poured in, including from Layne Beachley,<br />

the Manly-based seven-time surfing world<br />

champion.<br />

“Any athlete who can paddle into<br />

a wave of that magnitude is pretty<br />

extraordinary,” Layne told the Sydney<br />

Morning Herald.<br />

The highest wave the multi world<br />

champion had ever been towed into was<br />

around 15.2 metres but she had only<br />

paddled-in to one that was less than five<br />

metres.<br />

Laura was 11 when she took up surfing<br />

at North Narrabeen. Her junior career was<br />

glittering. In 2008, she won the ISA World<br />

Junior gold medal and Rookie of the Year<br />

at the Vans Triple Crown of Surfing event.<br />

The following year she won the World<br />

Junior Championship.<br />

Her ambition was to follow Beachley,<br />

qualifying for the WSL Championship<br />

Tour. She consistently finished in the Top<br />

Ten and her elegant looks and fashion<br />

sense made her a prominent figure in the<br />

surfing magazines.<br />

However, in 2015, after seven years<br />

on the WSL Championship Tour, she<br />

announced she was switching to the WSL<br />

Big Wave events.<br />

“Friends and family thought I was mad,<br />

but it was what I wanted to do.”<br />

– Steve Meacham<br />

PHOTOS: WSL x 3<br />

WILD RIDE: Laura is captured taking off down the sheer drop; and before the whitewash hit.<br />

News<br />

The Local Voice Since 1991<br />

DECEMBER <strong>2023</strong> 13

Shock encounter had<br />

News<br />

As Jason Breen was<br />

being dragged by the<br />

humpback whale way<br />

below the surface to what<br />

seemed like his inevitable<br />

doom, the Newport-based<br />

wing foiler remembers<br />

thinking: “No-one would<br />

ever believe this!”<br />

A few seconds earlier,<br />

Jason had been enjoying<br />

the Southerly in Mona Vale<br />

basin, close to the beach.<br />

It was almost 11am on<br />

October 25 and he had just<br />

completed his first run of<br />

the morning out towards the<br />

open ocean, wallowing in the<br />

sunshine and near-perfect<br />

wind foiling conditions.<br />

He had just turned and<br />

was heading back to the<br />

wave area when suddenly<br />

an ominous shape appeared<br />

on the surface, about two<br />

metres to his right.<br />

“I knew it was a whale,<br />

not a shark, straight away,”<br />

the 55-year-old recalls.<br />

That didn’t make the<br />

close encounter any less<br />

dangerous.<br />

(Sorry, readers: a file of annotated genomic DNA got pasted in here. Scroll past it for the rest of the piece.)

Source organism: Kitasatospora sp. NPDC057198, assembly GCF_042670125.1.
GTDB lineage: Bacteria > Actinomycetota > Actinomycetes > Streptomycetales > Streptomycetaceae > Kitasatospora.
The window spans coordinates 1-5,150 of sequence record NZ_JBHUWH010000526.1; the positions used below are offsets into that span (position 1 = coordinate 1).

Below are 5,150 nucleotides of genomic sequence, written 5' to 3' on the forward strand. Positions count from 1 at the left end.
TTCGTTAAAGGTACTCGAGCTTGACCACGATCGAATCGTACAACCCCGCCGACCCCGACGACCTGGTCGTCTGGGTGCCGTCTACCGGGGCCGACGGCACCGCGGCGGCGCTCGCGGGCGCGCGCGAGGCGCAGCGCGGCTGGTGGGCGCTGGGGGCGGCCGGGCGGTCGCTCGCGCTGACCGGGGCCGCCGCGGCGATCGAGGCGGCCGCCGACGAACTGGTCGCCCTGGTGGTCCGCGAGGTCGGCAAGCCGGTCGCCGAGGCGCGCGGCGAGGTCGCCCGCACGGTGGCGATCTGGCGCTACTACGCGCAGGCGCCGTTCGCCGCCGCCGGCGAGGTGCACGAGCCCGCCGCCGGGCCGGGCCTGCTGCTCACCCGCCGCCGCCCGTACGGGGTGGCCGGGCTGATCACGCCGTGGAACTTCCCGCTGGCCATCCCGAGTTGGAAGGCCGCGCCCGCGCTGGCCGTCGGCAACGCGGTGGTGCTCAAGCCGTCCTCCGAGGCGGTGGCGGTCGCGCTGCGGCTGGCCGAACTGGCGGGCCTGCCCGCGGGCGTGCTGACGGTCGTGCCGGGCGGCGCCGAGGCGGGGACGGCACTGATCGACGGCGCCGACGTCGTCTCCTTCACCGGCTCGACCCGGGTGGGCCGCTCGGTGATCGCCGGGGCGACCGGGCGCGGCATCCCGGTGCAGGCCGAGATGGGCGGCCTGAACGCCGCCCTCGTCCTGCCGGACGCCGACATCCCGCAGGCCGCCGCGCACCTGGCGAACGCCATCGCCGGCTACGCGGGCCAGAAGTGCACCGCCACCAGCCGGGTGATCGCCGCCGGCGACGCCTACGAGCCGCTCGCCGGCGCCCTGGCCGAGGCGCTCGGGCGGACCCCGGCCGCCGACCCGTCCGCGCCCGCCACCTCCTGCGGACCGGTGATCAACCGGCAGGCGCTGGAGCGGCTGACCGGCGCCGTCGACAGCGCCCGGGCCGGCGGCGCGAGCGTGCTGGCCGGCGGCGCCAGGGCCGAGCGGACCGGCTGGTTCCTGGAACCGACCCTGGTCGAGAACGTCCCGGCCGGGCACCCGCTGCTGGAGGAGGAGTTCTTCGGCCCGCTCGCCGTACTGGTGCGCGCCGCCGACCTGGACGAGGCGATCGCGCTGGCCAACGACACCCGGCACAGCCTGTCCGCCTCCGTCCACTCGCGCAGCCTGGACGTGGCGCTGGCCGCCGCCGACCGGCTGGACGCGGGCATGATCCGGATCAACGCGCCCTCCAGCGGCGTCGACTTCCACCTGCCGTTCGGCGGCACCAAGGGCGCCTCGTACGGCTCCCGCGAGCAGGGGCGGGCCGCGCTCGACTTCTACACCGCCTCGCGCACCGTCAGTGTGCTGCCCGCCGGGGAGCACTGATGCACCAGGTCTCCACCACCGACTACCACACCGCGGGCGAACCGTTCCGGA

“It grew in size as it<br />

emerged from the water.”<br />

Within a second or two the<br />

breaching humpback was<br />

“above my head and I knew I<br />

was in trouble”.<br />

As it came crashing down<br />

onto Jason’s wind foil,<br />

“it hit my shoulder and<br />

chest”. That might not have<br />

been too bad, but Jason’s<br />

wing leash had got caught<br />

and as the giant mammal<br />

plunged to the depths, the<br />

Newport businessman was<br />

undergoing the initial stages<br />

of drowning.<br />

On the plus side, this<br />

humpback was probably a<br />

calf because its body wasn’t<br />

covered in razor-sharp<br />

barnacles – as many mother<br />

adults are – which would<br />

have resulted in Jason’s body<br />

being mutilated when it was<br />

found.<br />

Jason tells <strong>Pittwater</strong> <strong>Life</strong> he<br />

estimates he was dragged up<br />

MILLION-TO-ONE INCIDENT: Jason Breen knows he is lucky to be alive.<br />

to nine metres deep, his face<br />

slapping against the meatlike<br />

skin of the calf.<br />

Then, as suddenly as the<br />

humpback had appeared,<br />

it disappeared. Normally a<br />

wing foiler wouldn’t want<br />

the leash securing him<br />

to his craft to break. But<br />

he felt a pop as the wing<br />

leash snapped, allowing a<br />

breathless Jason to return to<br />

the safety of the surface.<br />

He feels he was dragged<br />

down for between 20 and<br />

30 seconds. His first words<br />

on getting to the surface<br />

– recorded by his Go-Pro –<br />

were “Shit! I just got hit by a<br />

whale!”<br />

Back on the wing foil,<br />

Jason discovered his<br />

Go-Pro had recorded the<br />

encounter. At the same<br />

time, Paul Nettelbeck – a<br />

Mona Vale local who was<br />

having a morning coffee at a<br />

headland cafe – had grabbed<br />

video footage of the incident<br />

on his phone.<br />

By evening the story had<br />

gone viral in print and on TV<br />

around Australia. However,<br />

the worldwide interest has<br />

been massive too: “I have<br />

been interviewed 50 times in<br />

12 different languages.”<br />

He emerged relatively<br />

unscathed, telling a New<br />

Zealand wind-surfing<br />

platform the next morning,<br />

“I’ve got a bit of whale<br />

14 DECEMBER <strong>2023</strong><br />

The Local Voice Since 1991

Jason in deep trouble<br />

CALF STRAIN: Jason’s Go-Pro recorded his collision with a breaching juvenile Humpback off Mona Vale; he was dragged underwater for 30 seconds.<br />